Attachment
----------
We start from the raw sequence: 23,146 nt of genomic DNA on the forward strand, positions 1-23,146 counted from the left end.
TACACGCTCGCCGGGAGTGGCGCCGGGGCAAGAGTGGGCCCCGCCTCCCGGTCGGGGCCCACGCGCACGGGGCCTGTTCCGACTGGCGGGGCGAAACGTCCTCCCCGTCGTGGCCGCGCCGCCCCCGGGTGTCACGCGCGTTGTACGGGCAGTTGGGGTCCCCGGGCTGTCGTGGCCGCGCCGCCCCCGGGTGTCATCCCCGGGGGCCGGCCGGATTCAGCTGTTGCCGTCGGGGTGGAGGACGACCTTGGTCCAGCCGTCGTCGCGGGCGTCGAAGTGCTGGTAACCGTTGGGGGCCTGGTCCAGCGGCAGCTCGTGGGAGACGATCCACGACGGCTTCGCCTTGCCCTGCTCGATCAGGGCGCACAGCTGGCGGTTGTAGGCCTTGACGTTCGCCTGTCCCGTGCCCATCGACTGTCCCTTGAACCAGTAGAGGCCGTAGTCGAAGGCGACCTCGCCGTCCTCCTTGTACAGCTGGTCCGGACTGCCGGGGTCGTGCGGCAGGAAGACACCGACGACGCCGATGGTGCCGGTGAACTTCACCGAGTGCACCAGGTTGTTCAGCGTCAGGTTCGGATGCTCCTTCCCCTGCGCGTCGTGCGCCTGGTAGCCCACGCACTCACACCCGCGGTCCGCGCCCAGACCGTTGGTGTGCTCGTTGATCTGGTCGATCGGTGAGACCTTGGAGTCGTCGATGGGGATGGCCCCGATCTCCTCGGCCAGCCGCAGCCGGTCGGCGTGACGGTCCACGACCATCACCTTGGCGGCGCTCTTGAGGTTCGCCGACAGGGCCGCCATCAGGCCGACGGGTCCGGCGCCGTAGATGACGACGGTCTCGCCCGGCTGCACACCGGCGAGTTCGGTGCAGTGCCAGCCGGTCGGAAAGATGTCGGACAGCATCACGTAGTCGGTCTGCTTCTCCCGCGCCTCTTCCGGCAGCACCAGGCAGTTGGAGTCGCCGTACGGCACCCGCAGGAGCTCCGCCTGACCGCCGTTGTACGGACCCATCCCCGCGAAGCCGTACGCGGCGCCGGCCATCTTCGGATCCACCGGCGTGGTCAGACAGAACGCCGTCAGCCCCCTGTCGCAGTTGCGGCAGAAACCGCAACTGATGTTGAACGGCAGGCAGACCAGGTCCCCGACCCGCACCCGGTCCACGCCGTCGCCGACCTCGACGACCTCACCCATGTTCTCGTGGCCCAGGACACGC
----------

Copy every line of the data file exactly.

We start from the raw sequence: 23,146 nt of genomic DNA on the forward strand, positions 1-23,146 counted from the left end.
TACACGCTCGCCGGGAGTGGCGCCGGGGCAAGAGTGGGCCCCGCCTCCCGGTCGGGGCCCACGCGCACGGGGCCTGTTCCGACTGGCGGGGCGAAACGTCCTCCCCGTCGTGGCCGCGCCGCCCCCGGGTGTCACGCGCGTTGTACGGGCAGTTGGGGTCCCCGGGCTGTCGTGGCCGCGCCGCCCCCGGGTGTCATCCCCGGGGGCCGGCCGGATTCAGCTGTTGCCGTCGGGGTGGAGGACGACCTTGGTCCAGCCGTCGTCGCGGGCGTCGAAGTGCTGGTAACCGTTGGGGGCCTGGTCCAGCGGCAGCTCGTGGGAGACGATCCACGACGGCTTCGCCTTGCCCTGCTCGATCAGGGCGCACAGCTGGCGGTTGTAGGCCTTGACGTTCGCCTGTCCCGTGCCCATCGACTGTCCCTTGAACCAGTAGAGGCCGTAGTCGAAGGCGACCTCGCCGTCCTCCTTGTACAGCTGGTCCGGACTGCCGGGGTCGTGCGGCAGGAAGACACCGACGACGCCGATGGTGCCGGTGAACTTCACCGAGTGCACCAGGTTGTTCAGCGTCAGGTTCGGATGCTCCTTCCCCTGCGCGTCGTGCGCCTGGTAGCCCACGCACTCACACCCGCGGTCCGCGCCCAGACCGTTGGTGTGCTCGTTGATCTGGTCGATCGGTGAGACCTTGGAGTCGTCGATGGGGATGGCCCCGATCTCCTCGGCCAGCCGCAGCCGGTCGGCGTGACGGTCCACGACCATCACCTTGGCGGCGCTCTTGAGGTTCGCCGACAGGGCCGCCATCAGGCCGACGGGTCCGGCGCCGTAGATGACGACGGTCTCGCCCGGCTGCACACCGGCGAGTTCGGTGCAGTGCCAGCCGGTCGGAAAGATGTCGGACAGCATCACGTAGTCGGTCTGCTTCTCCCGCGCCTCTTCCGGCAGCACCAGGCAGTTGGAGTCGCCGTACGGCACCCGCAGGAGCTCCGCCTGACCGCCGTTGTACGGACCCATCCCCGCGAAGCCGTACGCGGCGCCGGCCATCTTCGGATCCACCGGCGTGGTCAGACAGAACGCCGTCAGCCCCCTGTCGCAGTTGCGGCAGAAACCGCAACTGATGTTGAACGGCAGGCAGACCAGGTCCCCGACCCGCACCCGGTCCACGCCGTCGCCGACCTCGACGACCTCACCCATGTTCTCGTGGCCCAGGACACGC